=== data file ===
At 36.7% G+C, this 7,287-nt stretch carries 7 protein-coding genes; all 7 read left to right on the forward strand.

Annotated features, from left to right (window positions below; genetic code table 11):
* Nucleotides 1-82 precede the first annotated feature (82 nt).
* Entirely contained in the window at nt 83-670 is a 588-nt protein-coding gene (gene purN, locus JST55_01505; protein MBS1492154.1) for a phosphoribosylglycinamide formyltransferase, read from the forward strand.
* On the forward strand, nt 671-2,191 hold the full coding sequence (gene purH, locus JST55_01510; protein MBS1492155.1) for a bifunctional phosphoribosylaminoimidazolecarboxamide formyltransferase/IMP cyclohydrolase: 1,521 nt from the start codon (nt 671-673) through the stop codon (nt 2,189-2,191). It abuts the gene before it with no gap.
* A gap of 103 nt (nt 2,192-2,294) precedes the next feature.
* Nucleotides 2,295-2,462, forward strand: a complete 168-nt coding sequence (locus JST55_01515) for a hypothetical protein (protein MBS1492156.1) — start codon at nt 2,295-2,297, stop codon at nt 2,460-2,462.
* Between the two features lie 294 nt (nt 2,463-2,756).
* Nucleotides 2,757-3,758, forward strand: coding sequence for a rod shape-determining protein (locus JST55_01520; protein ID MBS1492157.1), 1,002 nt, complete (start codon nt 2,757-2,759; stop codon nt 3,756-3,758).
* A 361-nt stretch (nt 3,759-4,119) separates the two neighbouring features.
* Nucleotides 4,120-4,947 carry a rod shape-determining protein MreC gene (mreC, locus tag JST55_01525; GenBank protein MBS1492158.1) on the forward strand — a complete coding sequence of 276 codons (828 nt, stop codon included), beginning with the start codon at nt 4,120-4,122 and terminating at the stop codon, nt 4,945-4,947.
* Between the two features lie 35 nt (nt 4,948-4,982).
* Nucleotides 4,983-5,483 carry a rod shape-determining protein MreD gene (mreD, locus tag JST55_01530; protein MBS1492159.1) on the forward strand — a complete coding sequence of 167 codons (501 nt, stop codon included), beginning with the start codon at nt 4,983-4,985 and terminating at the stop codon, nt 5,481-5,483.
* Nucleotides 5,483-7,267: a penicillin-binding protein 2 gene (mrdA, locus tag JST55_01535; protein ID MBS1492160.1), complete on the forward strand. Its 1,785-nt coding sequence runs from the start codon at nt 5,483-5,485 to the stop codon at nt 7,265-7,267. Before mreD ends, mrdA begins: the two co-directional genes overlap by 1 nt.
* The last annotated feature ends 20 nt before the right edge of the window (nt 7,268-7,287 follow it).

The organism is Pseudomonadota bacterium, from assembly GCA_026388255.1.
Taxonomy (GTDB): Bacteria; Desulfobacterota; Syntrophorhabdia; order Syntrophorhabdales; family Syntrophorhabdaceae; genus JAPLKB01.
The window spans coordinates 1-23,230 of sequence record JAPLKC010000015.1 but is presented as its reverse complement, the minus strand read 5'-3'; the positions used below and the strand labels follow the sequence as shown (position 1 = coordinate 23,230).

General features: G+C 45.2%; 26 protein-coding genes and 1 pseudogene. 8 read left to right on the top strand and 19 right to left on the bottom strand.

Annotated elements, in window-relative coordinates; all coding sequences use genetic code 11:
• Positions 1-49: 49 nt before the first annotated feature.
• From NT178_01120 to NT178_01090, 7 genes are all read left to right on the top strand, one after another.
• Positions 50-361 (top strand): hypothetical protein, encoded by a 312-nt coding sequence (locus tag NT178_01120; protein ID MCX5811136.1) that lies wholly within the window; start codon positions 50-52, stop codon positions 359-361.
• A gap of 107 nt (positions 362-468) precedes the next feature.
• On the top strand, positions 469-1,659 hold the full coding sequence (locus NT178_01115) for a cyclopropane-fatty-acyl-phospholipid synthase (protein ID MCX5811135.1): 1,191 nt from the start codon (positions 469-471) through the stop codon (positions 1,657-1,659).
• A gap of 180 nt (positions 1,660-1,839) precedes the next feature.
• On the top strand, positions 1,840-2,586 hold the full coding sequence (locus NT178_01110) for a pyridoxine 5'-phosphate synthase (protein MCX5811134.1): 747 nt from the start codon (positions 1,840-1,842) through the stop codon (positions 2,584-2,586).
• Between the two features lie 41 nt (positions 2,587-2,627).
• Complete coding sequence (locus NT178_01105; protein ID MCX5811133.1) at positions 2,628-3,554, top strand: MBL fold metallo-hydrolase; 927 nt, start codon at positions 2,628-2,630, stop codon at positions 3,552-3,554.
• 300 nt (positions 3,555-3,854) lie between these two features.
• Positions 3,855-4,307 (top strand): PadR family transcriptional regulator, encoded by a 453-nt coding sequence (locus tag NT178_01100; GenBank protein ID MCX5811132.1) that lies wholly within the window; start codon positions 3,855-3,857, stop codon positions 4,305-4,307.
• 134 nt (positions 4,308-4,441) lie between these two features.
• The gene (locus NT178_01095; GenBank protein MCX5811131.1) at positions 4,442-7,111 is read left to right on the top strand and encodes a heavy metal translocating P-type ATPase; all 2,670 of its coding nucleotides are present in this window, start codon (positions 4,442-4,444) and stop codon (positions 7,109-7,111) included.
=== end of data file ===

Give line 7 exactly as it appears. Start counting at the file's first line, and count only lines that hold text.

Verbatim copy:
* Nucleotides 2,295-2,462, forward strand: a complete 168-nt coding sequence (locus JST55_01515) for a hypothetical protein (protein MBS1492156.1) — start codon at nt 2,295-2,297, stop codon at nt 2,460-2,462.